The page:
By Sofía García, AIDA intern, and Johans Isaza, former AIDA intern
In recent decades, the practice of healthy eating, and with it the quality of the food we eat, has gained particular relevance in western society. Many have grown concerned about industrial food production and its negative impacts on the environment and public health.
In response, environmental organizations, ethnic communities, rural farmers, international organizations and even some governments have spoken of the need to move towards an agro-ecological model.
This model implies the development of sustainable agricultural practices to optimize food production, and do so without the use of agrotoxins, while also promoting social justice and recognizing ancestral knowledge and traditional practices.
In recent weeks, public debate around glyphosate—the most widely used agrotoxin in the world—has regained prominence in Mexico and Colombia.
Glyphosate is used most frequently and intensively in the large-scale cultivation of genetically modified crops. In Mexico, roughly 45 percent of glyphosate usage is focused on transgenic soybean, corn, canola and cotton crops. The rest goes to the sowing of sugar cane and to forestry or fruit production. In Colombia, glyphosate is used primarily on cotton, corn, rice, tomato, sugar cane and palm plantations, as well as in the pastures where cattle are raised. Though a visible tool of the war on drugs, until 2013 less than 5 percent of total glyphosate usage in Colombia was destined to eradicate crops of illicit use.
As a non-selective herbicide, glyphosate not only affects the crop to which it is applied. Retained in the most superficial layers of the soil, it throws entire ecosystems out of balance and harms the health of the plants and animals that depend on them.
What’s more, glyphosate use affects biodiversity in a variety of ways and causes both direct and indirect short and long-term impacts. It damages aquifers, causing harm to aquatic organisms; can be deadly for some species of amphibians; causes biological malformations in animals like rats; reduces nutrient absorption in plants, increasing their likelihood of becoming sick or attracting pests; and affects pollination processes, which are fundamental for life on this planet.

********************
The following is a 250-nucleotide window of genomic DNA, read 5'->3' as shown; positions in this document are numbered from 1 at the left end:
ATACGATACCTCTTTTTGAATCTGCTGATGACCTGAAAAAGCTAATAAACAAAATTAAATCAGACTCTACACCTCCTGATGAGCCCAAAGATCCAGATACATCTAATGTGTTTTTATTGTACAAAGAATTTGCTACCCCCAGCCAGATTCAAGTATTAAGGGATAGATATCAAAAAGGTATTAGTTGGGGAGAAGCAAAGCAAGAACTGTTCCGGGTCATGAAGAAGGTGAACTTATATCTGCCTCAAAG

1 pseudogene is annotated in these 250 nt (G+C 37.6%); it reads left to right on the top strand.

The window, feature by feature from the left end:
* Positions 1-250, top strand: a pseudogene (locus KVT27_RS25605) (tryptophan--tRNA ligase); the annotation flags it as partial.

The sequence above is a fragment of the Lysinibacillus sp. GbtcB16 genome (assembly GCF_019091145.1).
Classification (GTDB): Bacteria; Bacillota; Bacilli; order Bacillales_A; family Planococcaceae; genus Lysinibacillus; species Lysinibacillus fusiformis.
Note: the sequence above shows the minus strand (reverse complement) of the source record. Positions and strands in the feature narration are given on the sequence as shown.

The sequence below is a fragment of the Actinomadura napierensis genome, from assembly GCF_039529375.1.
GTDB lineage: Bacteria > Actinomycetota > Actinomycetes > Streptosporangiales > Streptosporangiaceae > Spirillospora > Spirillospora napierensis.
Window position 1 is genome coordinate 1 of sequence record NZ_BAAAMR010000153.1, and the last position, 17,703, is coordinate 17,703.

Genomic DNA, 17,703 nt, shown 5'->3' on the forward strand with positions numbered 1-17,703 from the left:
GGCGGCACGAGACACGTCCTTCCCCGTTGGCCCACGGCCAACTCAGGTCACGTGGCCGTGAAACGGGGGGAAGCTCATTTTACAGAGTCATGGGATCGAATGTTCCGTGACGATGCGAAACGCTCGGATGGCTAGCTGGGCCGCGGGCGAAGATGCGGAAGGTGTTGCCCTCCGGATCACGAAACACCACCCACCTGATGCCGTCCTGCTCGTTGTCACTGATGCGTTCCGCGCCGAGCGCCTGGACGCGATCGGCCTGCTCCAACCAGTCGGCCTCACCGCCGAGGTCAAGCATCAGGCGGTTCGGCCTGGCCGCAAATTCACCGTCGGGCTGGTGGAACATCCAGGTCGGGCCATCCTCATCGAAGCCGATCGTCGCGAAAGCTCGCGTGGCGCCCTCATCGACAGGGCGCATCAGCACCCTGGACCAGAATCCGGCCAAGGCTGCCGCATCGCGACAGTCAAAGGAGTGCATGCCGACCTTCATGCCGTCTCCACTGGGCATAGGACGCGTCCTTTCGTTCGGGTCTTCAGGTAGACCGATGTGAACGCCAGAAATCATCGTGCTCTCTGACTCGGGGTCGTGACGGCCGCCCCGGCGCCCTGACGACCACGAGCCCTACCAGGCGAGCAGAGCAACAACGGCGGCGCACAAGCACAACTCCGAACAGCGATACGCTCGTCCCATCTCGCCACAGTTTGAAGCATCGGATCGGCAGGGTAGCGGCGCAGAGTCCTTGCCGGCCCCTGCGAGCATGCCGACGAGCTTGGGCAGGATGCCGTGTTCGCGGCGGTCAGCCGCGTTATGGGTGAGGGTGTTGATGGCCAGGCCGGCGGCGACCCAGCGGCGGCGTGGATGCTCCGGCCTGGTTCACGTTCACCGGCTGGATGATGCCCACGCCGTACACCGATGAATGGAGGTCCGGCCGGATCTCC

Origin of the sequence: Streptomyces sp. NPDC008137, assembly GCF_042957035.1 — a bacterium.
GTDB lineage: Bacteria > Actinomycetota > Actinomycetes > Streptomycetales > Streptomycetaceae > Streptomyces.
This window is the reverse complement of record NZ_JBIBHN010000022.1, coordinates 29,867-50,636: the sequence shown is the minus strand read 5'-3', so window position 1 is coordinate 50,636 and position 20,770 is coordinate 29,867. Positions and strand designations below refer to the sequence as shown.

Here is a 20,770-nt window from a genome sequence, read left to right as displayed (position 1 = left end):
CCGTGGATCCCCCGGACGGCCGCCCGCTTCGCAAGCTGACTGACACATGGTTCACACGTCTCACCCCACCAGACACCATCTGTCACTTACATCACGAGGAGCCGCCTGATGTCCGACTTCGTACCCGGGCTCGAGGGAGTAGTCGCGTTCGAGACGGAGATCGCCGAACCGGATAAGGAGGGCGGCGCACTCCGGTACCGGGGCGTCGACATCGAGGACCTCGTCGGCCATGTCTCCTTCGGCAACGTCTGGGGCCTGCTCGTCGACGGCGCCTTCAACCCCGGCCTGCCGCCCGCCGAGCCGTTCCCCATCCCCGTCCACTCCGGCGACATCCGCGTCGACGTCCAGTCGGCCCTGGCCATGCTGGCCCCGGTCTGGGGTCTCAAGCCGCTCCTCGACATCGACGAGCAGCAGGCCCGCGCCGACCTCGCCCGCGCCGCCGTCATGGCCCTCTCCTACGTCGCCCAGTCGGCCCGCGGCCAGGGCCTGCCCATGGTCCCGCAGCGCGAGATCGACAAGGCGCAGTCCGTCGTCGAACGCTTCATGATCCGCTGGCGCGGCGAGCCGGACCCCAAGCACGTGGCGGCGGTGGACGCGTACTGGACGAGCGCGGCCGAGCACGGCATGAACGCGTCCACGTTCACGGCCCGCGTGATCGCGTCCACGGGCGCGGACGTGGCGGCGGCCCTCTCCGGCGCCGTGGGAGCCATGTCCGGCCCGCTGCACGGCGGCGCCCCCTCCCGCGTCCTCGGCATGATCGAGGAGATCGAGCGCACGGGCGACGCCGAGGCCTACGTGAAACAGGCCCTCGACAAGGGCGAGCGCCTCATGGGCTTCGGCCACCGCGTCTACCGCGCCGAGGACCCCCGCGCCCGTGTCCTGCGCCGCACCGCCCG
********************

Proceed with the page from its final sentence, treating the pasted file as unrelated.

When looking at the harms of glyphosate, we mustn’t fail to mention the serious social damages it causes as it filters into bodies of water, and becomes present in the food we consume on a daily basis. Since 2015, the World Health Organization has classified glyphosate as a probable carcinogen (placing it in the second strongest category of evidence on a four-tier scale).
Several studies have shown that glyphosate can irritate the eyes and skin, damage the respiratory system at the lung level, cause dizziness, lower blood pressure and destroy red blood cells.
The negative impacts of glyphosate use can result in the violation of various human rights, among them the rights to a healthy environment, to water, to health, to life and to integrity. Its use in indigenous and traditional lands may also violate the rights to cultural identity and territory.
Though evidence exists of glyphosate’s negative environmental and health impacts, it is not irrefutable.
There is no scientific certainty that glyphosate impacts the environment or harms human health and wellbeing. There is also no scientific certainty that the herbicide is harmless.
What is certain is that the above-described impacts are sufficient to necessitate the application of the precautionary principle. According to this principle, in cases that threaten serious and irreversible damage, and in the absence of scientific certainty, States have the obligation to adopt necessary and effective measures to prevent environmental degradation.
There’s no justification for postponing the measures necessary to mitigate the harms supposedly caused by glyphosate, until it is proven with absolute scientific certainty that glyphosate is not harmful.
Ongoing discussions in Mexico and Colombia provide an opportunity to reflect on our forms of food production and encourage a shift towards the agro-ecological model. The future of agriculture could be one that seeks wellbeing and prosperity, and promotes clean food production.
To this end, it’s essential that governments implement regulations to protect and ensure the return of native seeds, gradually eliminate agro-industrial technologies, and promote a return to the use of natural pesticides. Public policies must be implemented that respect both farmers and the environment.
The transition must include an intercultural approach that includes dialogue with and exchanges between rural farmers, indigenous peoples and scientists.
Achieving such a system would contribute to a more peaceful coexistence with other forms of life, and a healthier planet for present and future generations.